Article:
CEO James A.

Genesy: a Blockchain-based Platform for DNA Sequencing

Gonzalez, a genomics scientist. Why blockchain? What's the value to genomics? How did you get interested in the technology? Where is the technology going? David responds: I think that it is an exciting evolution of database technology that solves some problems relating to data integrity and ability to audit, and the encryption involved can help with data privacy and security.


Blockchain 2035: The Digital Dna Of Internet 3.0

Skip to Main Content. A not-for-profit organization, IEEE is the world's largest technical professional organization dedicated to advancing technology for the benefit of humanity. Use of this web site signifies your agreement to the terms and conditions. Immutable DNA Sequence Data Transmission for Next Generation Bioinformatics Using Blockchain Technology Abstract: In recent years, there is fast growth in the high throughput DNA sequencing technology, and also there is a reduction in the cost of genome-sequencing, that has led to a advances in the genetic industries. However, the reduction in cost and time required for DNA sequencing there is still an issue of managing such large amount of data.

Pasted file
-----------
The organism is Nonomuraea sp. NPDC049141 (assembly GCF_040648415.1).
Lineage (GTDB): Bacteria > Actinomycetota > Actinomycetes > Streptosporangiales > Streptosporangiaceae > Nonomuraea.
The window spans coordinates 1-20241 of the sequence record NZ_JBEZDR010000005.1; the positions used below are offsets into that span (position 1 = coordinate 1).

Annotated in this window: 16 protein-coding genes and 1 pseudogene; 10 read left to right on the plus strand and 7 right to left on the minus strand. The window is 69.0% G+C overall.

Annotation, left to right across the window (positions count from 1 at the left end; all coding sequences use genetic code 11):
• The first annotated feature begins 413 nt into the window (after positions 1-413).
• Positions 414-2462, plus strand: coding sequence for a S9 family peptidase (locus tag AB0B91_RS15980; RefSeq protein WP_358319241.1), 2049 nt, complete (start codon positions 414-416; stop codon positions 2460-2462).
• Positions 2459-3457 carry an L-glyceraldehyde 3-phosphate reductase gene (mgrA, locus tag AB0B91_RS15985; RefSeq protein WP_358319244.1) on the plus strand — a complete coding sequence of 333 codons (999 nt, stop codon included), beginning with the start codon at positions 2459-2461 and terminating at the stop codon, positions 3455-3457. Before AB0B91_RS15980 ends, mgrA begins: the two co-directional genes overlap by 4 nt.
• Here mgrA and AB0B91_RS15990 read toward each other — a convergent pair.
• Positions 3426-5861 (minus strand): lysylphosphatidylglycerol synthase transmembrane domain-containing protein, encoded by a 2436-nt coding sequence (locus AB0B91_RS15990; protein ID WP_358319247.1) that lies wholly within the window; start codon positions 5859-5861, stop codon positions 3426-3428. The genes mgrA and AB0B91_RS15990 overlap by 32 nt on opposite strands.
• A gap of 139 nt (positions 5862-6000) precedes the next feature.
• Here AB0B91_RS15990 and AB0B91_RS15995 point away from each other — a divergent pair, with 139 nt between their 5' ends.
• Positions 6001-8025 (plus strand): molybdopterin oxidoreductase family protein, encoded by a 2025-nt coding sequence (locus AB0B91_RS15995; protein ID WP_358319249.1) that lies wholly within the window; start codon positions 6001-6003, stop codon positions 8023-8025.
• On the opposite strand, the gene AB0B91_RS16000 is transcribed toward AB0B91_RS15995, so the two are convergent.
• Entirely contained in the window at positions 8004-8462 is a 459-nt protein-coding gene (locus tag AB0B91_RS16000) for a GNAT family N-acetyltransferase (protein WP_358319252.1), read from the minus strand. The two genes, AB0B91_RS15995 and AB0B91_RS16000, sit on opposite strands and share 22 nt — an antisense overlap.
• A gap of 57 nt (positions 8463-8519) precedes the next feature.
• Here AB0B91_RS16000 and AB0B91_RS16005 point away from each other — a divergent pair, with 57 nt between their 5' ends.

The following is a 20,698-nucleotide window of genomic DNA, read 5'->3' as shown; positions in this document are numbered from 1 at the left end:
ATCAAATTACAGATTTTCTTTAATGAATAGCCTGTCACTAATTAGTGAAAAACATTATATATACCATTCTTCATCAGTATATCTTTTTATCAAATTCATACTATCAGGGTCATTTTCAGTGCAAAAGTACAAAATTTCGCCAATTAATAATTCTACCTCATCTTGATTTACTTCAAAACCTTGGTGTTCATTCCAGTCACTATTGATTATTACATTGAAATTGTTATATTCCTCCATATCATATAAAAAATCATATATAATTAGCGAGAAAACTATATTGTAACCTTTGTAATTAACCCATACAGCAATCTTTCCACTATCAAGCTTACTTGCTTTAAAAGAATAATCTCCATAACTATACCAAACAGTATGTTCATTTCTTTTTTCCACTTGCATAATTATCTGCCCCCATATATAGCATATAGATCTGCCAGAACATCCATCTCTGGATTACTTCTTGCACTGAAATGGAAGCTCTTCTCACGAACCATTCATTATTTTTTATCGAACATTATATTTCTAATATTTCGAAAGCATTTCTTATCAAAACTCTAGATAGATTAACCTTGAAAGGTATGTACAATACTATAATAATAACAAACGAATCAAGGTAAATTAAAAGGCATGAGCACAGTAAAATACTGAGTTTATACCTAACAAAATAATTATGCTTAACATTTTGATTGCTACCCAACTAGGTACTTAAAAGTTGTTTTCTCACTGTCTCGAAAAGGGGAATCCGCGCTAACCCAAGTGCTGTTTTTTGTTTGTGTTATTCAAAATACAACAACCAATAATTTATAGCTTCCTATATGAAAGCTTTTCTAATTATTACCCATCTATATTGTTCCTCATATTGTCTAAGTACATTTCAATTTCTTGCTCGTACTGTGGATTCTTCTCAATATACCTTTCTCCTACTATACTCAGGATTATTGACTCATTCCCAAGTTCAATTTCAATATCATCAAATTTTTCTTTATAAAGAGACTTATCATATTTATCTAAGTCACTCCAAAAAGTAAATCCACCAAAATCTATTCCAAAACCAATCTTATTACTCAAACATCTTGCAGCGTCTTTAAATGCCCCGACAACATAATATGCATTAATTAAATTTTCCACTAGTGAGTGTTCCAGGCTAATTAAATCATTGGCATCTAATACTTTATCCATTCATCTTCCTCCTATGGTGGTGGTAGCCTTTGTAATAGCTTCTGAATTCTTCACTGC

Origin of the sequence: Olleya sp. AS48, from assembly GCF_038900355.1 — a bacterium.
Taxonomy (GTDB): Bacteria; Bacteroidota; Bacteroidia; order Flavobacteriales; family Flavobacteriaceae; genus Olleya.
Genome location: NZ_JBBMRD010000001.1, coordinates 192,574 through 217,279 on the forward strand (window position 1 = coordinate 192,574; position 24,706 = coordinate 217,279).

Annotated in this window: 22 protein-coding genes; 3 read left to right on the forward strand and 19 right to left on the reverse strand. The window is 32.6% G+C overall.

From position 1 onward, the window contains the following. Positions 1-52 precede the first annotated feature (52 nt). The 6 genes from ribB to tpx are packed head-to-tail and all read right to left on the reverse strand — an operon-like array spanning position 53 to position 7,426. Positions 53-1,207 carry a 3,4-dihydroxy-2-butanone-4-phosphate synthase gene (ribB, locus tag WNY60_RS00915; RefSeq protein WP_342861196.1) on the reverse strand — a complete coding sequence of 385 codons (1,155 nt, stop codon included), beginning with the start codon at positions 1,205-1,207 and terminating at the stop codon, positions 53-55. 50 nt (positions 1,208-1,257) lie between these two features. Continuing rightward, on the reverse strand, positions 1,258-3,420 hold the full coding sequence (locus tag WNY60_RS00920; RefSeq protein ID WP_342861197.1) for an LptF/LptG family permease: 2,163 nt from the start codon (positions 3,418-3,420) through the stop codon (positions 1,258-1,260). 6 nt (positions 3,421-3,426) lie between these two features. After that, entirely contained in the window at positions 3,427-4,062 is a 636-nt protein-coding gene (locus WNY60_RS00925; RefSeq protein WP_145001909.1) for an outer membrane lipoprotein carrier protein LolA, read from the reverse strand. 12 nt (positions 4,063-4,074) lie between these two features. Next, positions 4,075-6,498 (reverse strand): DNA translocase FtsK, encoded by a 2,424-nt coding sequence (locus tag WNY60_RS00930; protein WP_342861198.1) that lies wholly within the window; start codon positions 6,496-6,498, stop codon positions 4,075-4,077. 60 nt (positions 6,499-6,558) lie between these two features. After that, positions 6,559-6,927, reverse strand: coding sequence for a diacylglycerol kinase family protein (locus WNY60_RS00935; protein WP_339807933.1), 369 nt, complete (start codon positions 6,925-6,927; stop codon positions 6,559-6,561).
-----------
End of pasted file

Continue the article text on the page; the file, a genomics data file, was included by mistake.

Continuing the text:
A Dutch firm is harnessing blockchain and DNA to disable what it has identified as a burgeoning illicit trade in sturgeon passed off as.

Blockchain 2035: The Digital DNA of Internet 3.0

What does blockchain and molecular tagging have to do with cannabis? In this episode our guest John Shearman shares a new technology that can track the influx of new cannabis strains. These new strains are highly variable with potentially significant chemical changes between batches and lots.